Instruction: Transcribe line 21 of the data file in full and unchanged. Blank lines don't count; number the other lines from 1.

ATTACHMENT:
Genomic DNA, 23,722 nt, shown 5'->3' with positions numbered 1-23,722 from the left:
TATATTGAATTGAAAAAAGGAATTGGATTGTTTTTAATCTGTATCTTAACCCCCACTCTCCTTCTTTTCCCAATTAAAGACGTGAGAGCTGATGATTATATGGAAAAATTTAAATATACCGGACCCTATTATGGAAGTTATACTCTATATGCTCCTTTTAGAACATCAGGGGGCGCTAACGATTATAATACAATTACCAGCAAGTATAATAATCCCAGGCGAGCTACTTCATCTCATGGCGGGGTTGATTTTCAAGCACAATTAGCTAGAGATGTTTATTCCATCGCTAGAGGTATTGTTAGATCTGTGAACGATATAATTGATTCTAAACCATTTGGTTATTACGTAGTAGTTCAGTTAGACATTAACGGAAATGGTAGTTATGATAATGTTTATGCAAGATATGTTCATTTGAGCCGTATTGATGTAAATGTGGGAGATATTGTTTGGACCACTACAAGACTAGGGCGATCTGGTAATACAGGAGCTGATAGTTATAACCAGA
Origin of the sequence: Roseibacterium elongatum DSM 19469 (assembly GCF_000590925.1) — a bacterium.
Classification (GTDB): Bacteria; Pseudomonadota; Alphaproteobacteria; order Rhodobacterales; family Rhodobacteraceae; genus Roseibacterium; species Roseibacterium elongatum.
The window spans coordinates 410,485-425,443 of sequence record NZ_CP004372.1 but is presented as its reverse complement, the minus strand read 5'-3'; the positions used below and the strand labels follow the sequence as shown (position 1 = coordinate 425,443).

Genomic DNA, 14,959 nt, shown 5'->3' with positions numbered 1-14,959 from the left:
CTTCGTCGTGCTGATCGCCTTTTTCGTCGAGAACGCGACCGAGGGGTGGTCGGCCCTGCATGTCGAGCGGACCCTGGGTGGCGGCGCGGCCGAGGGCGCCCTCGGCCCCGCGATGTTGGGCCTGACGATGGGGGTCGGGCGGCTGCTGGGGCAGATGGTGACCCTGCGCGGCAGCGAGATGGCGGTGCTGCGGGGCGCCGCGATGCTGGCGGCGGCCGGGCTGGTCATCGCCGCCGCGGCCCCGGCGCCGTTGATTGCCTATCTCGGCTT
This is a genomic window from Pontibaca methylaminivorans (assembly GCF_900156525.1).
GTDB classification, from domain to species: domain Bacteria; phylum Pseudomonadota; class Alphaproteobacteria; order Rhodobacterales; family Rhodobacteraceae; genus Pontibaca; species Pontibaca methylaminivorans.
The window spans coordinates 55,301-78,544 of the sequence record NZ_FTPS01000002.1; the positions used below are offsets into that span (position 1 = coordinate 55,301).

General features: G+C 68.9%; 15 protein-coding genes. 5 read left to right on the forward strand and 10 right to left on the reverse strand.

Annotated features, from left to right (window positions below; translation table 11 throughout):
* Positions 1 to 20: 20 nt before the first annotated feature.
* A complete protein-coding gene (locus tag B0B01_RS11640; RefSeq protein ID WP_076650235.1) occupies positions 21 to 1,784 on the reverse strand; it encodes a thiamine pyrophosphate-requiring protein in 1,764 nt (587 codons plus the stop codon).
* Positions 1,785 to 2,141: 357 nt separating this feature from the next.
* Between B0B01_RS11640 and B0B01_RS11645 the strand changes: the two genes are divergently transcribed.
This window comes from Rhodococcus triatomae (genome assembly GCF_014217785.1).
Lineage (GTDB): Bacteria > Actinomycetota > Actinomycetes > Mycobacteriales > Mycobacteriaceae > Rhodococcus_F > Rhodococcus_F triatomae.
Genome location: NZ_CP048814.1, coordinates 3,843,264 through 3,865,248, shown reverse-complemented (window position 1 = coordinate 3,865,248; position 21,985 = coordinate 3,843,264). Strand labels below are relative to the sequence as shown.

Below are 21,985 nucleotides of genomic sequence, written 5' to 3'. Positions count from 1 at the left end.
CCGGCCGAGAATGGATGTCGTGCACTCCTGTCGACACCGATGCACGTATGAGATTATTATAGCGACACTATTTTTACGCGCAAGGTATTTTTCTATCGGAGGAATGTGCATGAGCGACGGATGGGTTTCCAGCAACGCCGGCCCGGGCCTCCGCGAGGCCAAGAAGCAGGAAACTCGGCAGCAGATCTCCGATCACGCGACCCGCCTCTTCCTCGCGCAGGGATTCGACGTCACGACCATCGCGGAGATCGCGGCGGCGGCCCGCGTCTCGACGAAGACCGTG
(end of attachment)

CCGGCCGAGAATGGATGTCGTGCACTCCTGTCGACACCGATGCACGTATGAGATTATTATAGCGACACTATTTTTACGCGCAAGGTATTTTTCTATCGGAGGAATGTGCATGAGCGACGGATGGGTTTCCAGCAACGCCGGCCCGGGCCTCCGCGAGGCCAAGAAGCAGGAAACTCGGCAGCAGATCTCCGATCACGCGACCCGCCTCTTCCTCGCGCAGGGATTCGACGTCACGACCATCGCGGAGATCGCGGCGGCGGCCCGCGTCTCGACGAAGACCGTG